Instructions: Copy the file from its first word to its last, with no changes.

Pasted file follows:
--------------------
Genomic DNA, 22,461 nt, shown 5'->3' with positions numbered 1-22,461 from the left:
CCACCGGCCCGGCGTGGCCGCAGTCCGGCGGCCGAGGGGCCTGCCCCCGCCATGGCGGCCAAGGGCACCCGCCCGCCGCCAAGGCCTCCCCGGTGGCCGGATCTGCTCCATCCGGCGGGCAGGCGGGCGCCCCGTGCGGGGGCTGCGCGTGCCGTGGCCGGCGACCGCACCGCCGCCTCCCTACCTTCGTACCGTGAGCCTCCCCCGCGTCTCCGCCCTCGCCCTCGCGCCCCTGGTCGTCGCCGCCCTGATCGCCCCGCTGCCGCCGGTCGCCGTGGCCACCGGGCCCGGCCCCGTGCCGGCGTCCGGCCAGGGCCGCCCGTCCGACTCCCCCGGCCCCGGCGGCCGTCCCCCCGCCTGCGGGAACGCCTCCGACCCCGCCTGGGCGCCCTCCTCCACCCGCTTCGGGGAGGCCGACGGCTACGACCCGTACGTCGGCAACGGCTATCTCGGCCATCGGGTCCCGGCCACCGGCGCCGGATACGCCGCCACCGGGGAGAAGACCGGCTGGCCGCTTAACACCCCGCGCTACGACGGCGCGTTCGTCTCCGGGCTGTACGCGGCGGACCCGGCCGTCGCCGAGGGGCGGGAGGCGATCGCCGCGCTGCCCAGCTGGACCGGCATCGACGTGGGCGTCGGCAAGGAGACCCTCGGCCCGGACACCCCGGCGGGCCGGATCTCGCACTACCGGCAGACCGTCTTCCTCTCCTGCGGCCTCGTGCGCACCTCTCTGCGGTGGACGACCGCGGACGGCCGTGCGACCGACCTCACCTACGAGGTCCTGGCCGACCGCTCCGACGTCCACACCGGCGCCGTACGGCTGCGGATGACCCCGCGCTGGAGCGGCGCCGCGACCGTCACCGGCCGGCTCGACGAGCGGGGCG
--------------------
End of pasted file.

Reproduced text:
Genomic DNA, 22,461 nt, shown 5'->3' with positions numbered 1-22,461 from the left:
CCACCGGCCCGGCGTGGCCGCAGTCCGGCGGCCGAGGGGCCTGCCCCCGCCATGGCGGCCAAGGGCACCCGCCCGCCGCCAAGGCCTCCCCGGTGGCCGGATCTGCTCCATCCGGCGGGCAGGCGGGCGCCCCGTGCGGGGGCTGCGCGTGCCGTGGCCGGCGACCGCACCGCCGCCTCCCTACCTTCGTACCGTGAGCCTCCCCCGCGTCTCCGCCCTCGCCCTCGCGCCCCTGGTCGTCGCCGCCCTGATCGCCCCGCTGCCGCCGGTCGCCGTGGCCACCGGGCCCGGCCCCGTGCCGGCGTCCGGCCAGGGCCGCCCGTCCGACTCCCCCGGCCCCGGCGGCCGTCCCCCCGCCTGCGGGAACGCCTCCGACCCCGCCTGGGCGCCCTCCTCCACCCGCTTCGGGGAGGCCGACGGCTACGACCCGTACGTCGGCAACGGCTATCTCGGCCATCGGGTCCCGGCCACCGGCGCCGGATACGCCGCCACCGGGGAGAAGACCGGCTGGCCGCTTAACACCCCGCGCTACGACGGCGCGTTCGTCTCCGGGCTGTACGCGGCGGACCCGGCCGTCGCCGAGGGGCGGGAGGCGATCGCCGCGCTGCCCAGCTGGACCGGCATCGACGTGGGCGTCGGCAAGGAGACCCTCGGCCCGGACACCCCGGCGGGCCGGATCTCGCACTACCGGCAGACCGTCTTCCTCTCCTGCGGCCTCGTGCGCACCTCTCTGCGGTGGACGACCGCGGACGGCCGTGCGACCGACCTCACCTACGAGGTCCTGGCCGACCGCTCCGACGTCCACACCGGCGCCGTACGGCTGCGGATGACCCCGCGCTGGAGCGGCGCCGCGACCGTCACCGGCCGGCTCGACGAGCGGGGCG